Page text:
Research is Great, but investment is declining
Last week, the Department for Business, Innovation and Skills (BIS) released an infographic announcing that Research is Great: Britain is an international bastion of highly efficient scientific research. Just two days later, the Office for National Statistics released a bulletin showing that UK investment in research and development has fallen for the first time in two decades.
First, the BIS infographic: owing something of a debt to a graphic in a 2010 report by the Royal Society, it walks readers through a series of successively increasing percentages illustrating that British research punches above its weight by a variety of different measures. With less than 1% of the global population, the UK is nonetheless responsible for 3% of global R&D investment, which results in nearly a sixth of ‘top research’ (defined as publications which are cited a large number of times) hailing from UK shores.
There are, however, a number of ways to read this graphic. For example, with just 0.9% of the world’s population, the UK is responsible for 3.4% of global GDP: our investment in research is in large part a function of our relative global wealth. In fact, since our 3.2% share of global R&D spending is less than our 3.4% of GDP, this simple measure would seem to imply that we’re underinvesting in science and innovation! Further, since Britain is responsible for 3.2% of global R&D and yet 4.1% of the world’s researchers, does this mean that our scientists are underpaid, or comparatively underequipped on the global stage? Aggregate figures like these don’t allow for detailed analysis, but questions like these are begged.
That said, as measured in terms of publications, the UK is clearly a very efficient scientific nation: we produce around twice as many as you’d expect for our investment, and five or six times the number of ‘top’ journal articles. So, with a system so obviously efficient per pound spent, we might hope that the government would be increasing investment to capitalise on this efficiency, and reap the economic and social benefits of scientific research and technological development.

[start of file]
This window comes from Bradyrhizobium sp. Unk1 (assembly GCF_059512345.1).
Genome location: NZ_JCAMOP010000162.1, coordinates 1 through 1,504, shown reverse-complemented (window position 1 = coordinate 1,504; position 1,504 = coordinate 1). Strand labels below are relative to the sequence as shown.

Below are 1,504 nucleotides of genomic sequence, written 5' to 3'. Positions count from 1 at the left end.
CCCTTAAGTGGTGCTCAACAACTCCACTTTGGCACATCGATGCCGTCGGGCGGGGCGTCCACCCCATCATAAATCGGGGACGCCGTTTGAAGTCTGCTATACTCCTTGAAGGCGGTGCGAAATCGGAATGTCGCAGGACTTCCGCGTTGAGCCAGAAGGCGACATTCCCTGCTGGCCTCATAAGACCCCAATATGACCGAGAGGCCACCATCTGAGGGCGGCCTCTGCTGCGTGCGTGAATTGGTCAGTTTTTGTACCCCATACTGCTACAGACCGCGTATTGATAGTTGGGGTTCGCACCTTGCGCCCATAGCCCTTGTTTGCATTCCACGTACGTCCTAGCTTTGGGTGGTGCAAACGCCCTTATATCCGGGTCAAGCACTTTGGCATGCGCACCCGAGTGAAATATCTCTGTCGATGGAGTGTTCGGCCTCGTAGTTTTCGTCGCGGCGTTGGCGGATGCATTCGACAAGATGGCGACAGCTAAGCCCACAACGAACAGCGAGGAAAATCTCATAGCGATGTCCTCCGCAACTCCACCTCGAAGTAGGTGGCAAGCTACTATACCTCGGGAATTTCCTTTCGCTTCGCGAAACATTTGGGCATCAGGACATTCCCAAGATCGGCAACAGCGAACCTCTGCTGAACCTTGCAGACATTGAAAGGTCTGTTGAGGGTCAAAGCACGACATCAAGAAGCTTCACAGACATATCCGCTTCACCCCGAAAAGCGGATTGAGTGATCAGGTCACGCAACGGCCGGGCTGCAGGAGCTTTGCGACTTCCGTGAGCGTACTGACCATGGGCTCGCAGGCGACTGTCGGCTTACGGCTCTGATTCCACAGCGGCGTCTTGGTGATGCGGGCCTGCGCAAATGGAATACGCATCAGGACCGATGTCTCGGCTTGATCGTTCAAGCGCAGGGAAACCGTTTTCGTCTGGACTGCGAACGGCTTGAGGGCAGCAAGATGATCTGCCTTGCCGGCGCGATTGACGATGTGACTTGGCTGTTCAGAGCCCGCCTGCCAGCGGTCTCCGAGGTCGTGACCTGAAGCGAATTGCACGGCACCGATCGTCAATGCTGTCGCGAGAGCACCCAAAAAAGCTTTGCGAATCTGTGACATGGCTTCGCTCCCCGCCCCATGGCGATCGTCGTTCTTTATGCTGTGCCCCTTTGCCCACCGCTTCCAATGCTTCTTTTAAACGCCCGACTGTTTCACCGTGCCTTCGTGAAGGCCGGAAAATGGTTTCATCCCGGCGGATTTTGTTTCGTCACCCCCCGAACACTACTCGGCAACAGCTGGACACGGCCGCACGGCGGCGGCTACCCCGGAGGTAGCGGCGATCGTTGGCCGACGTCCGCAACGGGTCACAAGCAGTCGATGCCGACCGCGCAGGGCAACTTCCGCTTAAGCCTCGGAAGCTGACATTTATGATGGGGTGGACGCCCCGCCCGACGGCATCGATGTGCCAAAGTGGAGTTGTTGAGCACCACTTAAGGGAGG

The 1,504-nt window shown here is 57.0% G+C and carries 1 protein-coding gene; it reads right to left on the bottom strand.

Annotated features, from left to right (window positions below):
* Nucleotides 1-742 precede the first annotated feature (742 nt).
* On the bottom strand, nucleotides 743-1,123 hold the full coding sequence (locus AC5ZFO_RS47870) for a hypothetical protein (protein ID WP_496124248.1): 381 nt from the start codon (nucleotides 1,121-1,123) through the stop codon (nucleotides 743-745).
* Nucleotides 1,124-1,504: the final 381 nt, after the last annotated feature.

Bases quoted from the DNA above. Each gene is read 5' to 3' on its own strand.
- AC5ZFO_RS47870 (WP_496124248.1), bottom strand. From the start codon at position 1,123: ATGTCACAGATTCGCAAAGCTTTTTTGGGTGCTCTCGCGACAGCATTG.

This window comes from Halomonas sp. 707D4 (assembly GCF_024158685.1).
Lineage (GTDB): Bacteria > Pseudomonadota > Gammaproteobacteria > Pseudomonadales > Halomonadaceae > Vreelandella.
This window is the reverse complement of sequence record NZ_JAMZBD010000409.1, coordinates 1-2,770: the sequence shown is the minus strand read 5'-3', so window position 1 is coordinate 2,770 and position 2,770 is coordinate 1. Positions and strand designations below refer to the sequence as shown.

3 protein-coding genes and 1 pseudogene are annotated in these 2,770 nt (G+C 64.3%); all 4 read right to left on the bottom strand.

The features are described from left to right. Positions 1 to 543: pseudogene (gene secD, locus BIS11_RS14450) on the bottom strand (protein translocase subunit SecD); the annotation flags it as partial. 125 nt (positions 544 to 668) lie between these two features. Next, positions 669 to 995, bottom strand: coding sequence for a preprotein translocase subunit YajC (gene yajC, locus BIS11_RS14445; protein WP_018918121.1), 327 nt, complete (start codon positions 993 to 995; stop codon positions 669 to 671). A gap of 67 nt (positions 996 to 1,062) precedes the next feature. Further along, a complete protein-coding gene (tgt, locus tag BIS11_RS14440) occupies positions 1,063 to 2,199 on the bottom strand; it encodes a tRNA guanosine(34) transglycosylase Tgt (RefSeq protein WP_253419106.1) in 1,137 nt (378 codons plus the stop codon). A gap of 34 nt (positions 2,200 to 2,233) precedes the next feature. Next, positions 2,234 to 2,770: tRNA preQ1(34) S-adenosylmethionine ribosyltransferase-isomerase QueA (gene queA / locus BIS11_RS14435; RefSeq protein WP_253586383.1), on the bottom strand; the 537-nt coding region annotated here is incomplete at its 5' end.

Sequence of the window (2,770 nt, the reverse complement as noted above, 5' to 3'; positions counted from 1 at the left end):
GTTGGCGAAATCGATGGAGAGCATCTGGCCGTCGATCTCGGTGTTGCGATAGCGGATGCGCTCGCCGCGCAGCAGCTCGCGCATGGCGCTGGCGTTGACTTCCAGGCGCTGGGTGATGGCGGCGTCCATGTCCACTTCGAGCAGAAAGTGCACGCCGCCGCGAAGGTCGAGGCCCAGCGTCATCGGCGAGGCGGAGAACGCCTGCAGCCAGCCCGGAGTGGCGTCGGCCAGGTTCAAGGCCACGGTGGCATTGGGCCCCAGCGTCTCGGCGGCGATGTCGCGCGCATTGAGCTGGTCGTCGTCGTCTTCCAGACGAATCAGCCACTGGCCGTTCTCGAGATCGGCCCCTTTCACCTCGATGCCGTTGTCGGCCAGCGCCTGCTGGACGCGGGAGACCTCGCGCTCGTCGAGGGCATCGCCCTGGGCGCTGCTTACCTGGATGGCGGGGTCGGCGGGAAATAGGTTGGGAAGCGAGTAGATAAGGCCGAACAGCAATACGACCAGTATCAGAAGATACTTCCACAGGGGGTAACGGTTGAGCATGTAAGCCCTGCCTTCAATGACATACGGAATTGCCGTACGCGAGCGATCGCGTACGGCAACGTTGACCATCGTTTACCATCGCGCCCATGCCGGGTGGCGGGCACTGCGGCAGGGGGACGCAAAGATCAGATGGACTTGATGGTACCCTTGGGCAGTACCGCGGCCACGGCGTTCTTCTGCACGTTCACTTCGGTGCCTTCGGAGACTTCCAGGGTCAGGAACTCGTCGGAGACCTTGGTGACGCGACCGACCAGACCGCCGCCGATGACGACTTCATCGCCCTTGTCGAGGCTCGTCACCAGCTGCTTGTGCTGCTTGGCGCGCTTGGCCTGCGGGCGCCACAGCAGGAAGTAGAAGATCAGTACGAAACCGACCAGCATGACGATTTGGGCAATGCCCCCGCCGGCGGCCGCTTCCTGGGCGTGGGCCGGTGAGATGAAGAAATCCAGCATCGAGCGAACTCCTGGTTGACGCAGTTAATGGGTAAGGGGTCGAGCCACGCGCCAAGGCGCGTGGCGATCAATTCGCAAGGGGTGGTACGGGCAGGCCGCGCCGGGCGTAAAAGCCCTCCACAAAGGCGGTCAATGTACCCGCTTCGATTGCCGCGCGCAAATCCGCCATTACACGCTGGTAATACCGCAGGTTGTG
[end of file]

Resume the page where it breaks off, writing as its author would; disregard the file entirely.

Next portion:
So, we turn to the annual update of the so-called Gross Expenditure on Research and Development (GERD) statistics from the ONS. This document shows that UK investment in research is on a downward trajectory.
The new numbers bring the dataset up to 2012, and illustrate that R&D spending decreased by almost all measures since 2011—the first such decrease since data began in 1995. Total GERD dropped by 3% when adjusted for inflation, whilst public-funded research fell by nearly 7%.
Putting these figures into an international context, UK GERD as a fraction of GDP in 2012 was just 1.72%: significantly below the EU-28 average of 2.06% for the same year. This erodes our already unimpressive performance internationally.
Of course, as with the statistics in the Research is Great infographic, these kinds of aggregate numbers don’t allow for particularly detailed analysis. But, however you read them, these figures aren’t encouraging. As Prof James Wilsdon, Professor of Science and Democracy at the University of Sussex told The Conversation, ‘Whatever we think about the pros and cons of GERD ratios, we shouldn’t see twelfth place in Europe as an acceptable ranking for one of the continent’s leading economies.’
The government clearly acknowledges the UK’s strengths in science and technology, but the statistics show that pithy infographics and kind words from the Chancellor have yet to be translated into increased investment, and this is why it’s vital that we make science funding a political issue.